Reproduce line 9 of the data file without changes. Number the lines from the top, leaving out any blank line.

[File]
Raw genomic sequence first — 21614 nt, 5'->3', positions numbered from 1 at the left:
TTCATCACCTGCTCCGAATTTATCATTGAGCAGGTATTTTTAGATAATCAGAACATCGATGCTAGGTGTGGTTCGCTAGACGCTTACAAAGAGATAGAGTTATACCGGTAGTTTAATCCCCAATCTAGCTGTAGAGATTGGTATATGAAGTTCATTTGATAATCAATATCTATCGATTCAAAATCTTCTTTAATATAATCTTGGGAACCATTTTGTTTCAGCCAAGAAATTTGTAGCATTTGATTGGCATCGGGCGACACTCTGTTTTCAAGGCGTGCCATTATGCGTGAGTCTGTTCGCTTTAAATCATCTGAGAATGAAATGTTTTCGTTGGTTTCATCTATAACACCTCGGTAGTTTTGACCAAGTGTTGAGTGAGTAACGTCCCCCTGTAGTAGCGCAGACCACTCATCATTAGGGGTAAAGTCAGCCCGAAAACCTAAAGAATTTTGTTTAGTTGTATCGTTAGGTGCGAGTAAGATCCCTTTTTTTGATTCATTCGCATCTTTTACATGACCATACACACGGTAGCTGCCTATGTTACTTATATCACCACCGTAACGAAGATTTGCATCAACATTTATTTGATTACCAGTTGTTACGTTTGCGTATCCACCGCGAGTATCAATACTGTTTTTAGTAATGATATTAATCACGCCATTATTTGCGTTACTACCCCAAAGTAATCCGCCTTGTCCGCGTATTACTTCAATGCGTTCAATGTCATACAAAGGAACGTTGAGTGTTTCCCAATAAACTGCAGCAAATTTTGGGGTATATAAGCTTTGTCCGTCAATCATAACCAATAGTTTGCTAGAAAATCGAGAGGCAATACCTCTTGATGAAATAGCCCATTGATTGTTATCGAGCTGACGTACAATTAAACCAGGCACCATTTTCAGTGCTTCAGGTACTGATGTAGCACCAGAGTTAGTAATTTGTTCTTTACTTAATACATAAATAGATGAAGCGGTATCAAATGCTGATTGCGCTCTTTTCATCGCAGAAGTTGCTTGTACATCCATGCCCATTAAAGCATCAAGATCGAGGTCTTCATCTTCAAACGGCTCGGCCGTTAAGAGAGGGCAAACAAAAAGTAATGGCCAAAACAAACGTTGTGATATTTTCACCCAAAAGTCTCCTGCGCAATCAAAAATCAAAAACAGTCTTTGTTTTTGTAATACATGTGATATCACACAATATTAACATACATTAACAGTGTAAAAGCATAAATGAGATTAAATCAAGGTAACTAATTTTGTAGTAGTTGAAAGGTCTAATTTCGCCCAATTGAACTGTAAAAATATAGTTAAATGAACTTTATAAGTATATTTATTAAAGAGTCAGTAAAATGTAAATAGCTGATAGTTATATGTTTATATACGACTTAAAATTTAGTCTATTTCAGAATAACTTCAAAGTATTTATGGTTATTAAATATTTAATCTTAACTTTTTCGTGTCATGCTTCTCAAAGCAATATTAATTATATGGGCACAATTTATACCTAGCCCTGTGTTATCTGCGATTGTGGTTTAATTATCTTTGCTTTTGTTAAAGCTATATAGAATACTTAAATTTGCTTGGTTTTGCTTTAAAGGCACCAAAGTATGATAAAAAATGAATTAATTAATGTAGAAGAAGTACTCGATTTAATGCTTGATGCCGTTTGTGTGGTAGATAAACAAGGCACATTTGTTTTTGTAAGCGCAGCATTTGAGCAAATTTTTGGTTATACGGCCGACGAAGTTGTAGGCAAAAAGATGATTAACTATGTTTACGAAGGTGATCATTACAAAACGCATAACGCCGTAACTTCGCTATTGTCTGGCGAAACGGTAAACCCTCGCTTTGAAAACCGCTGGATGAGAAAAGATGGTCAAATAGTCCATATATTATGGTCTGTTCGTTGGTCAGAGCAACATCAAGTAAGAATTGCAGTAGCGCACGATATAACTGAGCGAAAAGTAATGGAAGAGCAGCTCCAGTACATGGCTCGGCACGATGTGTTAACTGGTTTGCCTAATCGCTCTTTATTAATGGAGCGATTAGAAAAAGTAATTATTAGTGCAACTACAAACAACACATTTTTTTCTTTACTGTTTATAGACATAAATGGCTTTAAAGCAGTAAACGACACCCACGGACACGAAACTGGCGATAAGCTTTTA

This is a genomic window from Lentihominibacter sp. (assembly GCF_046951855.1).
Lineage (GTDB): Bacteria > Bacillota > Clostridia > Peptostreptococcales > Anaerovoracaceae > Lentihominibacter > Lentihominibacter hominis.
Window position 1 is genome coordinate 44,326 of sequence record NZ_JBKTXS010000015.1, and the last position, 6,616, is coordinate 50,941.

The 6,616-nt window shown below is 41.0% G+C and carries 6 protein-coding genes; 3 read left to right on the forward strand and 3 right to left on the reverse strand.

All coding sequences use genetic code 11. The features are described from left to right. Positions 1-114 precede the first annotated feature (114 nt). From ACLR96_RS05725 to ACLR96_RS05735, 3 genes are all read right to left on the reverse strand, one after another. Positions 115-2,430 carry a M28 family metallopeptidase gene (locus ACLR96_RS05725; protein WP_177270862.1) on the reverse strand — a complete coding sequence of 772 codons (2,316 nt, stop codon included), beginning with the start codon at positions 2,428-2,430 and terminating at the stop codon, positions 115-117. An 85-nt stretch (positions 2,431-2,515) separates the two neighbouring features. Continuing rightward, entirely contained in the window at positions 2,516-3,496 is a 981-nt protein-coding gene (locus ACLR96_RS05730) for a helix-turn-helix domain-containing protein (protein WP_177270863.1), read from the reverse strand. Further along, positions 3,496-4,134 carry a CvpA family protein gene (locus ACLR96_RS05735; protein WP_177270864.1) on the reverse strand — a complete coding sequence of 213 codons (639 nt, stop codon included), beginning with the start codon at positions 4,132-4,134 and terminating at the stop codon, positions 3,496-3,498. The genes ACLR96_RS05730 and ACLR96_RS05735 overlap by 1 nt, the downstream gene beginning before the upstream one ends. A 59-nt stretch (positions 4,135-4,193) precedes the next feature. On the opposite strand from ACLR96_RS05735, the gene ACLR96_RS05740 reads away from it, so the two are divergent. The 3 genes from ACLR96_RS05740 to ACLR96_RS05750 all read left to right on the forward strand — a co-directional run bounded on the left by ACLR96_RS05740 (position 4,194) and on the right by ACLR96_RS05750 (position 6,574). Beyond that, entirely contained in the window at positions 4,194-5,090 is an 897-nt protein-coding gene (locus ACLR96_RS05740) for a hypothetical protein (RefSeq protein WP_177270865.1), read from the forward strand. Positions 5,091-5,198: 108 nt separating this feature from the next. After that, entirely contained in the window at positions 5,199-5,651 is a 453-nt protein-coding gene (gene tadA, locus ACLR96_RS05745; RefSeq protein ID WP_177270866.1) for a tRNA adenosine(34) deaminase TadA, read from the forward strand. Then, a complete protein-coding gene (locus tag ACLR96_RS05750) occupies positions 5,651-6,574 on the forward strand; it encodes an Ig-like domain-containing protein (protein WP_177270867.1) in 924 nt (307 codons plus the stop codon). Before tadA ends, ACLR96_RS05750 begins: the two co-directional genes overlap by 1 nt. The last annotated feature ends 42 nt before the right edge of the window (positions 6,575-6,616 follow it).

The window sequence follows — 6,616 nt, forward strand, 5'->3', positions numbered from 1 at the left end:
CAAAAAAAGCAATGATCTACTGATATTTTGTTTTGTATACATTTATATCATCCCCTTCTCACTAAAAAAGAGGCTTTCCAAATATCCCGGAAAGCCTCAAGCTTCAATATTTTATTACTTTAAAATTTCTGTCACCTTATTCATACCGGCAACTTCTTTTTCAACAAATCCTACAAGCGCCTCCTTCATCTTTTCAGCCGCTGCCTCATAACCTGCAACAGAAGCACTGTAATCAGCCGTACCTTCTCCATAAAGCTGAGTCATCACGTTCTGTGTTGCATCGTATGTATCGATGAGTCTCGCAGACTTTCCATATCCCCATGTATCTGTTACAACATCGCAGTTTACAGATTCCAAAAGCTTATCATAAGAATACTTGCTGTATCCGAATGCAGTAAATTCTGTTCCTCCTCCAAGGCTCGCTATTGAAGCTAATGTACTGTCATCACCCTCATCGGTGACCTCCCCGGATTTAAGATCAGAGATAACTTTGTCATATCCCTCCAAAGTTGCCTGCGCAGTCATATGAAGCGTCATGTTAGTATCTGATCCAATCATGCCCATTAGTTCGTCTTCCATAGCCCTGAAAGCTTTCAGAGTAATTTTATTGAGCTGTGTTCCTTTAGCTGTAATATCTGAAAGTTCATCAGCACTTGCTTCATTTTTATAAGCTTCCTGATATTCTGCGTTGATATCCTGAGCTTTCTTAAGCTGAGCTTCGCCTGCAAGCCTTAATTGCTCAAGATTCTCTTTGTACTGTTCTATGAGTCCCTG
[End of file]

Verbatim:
CAAAAAAAGCAATGATCTACTGATATTTTGTTTTGTATACATTTATATCATCCCCTTCTCACTAAAAAAGAGGCTTTCCAAATATCCCGGAAAGCCTCAAGCTTCAATATTTTATTACTTTAAAATTTCTGTCACCTTATTCATACCGGCAACTTCTTTTTCAACAAATCCTACAAGCGCCTCCTTCATCTTTTCAGCCGCTGCCTCATAACCTGCAACAGAAGCACTGTAATCAGCCGTACCTTCTCCATAAAGCTGAGTCATCACGTTCTGTGTTGCATCGTATGTATCGATGAGTCTCGCAGACTTTCCATATCCCCATGTATCTGTTACAACATCGCAGTTTACAGATTCCAAAAGCTTATCATAAGAATACTTGCTGTATCCGAATGCAGTAAATTCTGTTCCTCCTCCAAGGCTCGCTATTGAAGCTAATGTACTGTCATCACCCTCATCGGTGACCTCCCCGGATTTAAGATCAGAGATAACTTTGTCATATCCCTCCAAAGTTGCCTGCGCAGTCATATGAAGCGTCATGTTAGTATCTGATCCAATCATGCCCATTAGTTCGTCTTCCATAGCCCTGAAAGCTTTCAGAGTAATTTTATTGAGCTGTGTTCCTTTAGCTGTAATATCTGAAAGTTCATCAGCACTTGCTTCATTTTTATAAGCTTCCTGATATTCTGCGTTGATATCCTGAGCTTTCTTAAGCTGAGCTTCGCCTGCAAGCCTTAATTGCTCAAGATTCTCTTTGTACTGTTCTATGAGTCCCTG